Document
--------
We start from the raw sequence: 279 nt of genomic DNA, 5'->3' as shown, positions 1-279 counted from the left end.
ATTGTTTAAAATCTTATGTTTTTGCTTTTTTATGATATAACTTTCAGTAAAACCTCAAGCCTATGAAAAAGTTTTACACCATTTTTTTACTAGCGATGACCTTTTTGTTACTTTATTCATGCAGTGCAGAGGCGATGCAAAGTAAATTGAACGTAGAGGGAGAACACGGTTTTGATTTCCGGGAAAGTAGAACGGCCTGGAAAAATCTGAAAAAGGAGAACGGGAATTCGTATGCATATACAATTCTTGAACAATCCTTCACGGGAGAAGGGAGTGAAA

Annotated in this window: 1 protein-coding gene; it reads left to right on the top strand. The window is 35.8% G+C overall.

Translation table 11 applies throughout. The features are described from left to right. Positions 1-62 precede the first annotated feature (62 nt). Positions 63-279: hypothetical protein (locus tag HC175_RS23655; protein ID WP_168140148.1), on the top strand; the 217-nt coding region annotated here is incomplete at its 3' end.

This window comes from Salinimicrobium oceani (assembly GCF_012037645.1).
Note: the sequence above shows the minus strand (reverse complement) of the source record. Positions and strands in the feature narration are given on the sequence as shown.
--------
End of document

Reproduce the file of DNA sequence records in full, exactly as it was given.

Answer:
We start from the raw sequence: 279 nt of genomic DNA, 5'->3' as shown, positions 1-279 counted from the left end.
ATTGTTTAAAATCTTATGTTTTTGCTTTTTTATGATATAACTTTCAGTAAAACCTCAAGCCTATGAAAAAGTTTTACACCATTTTTTTACTAGCGATGACCTTTTTGTTACTTTATTCATGCAGTGCAGAGGCGATGCAAAGTAAATTGAACGTAGAGGGAGAACACGGTTTTGATTTCCGGGAAAGTAGAACGGCCTGGAAAAATCTGAAAAAGGAGAACGGGAATTCGTATGCATATACAATTCTTGAACAATCCTTCACGGGAGAAGGGAGTGAAA

Annotated in this window: 1 protein-coding gene; it reads left to right on the top strand. The window is 35.8% G+C overall.

Translation table 11 applies throughout. The features are described from left to right. Positions 1-62 precede the first annotated feature (62 nt). Positions 63-279: hypothetical protein (locus tag HC175_RS23655; protein ID WP_168140148.1), on the top strand; the 217-nt coding region annotated here is incomplete at its 3' end.

This window comes from Salinimicrobium oceani (assembly GCF_012037645.1).
Note: the sequence above shows the minus strand (reverse complement) of the source record. Positions and strands in the feature narration are given on the sequence as shown.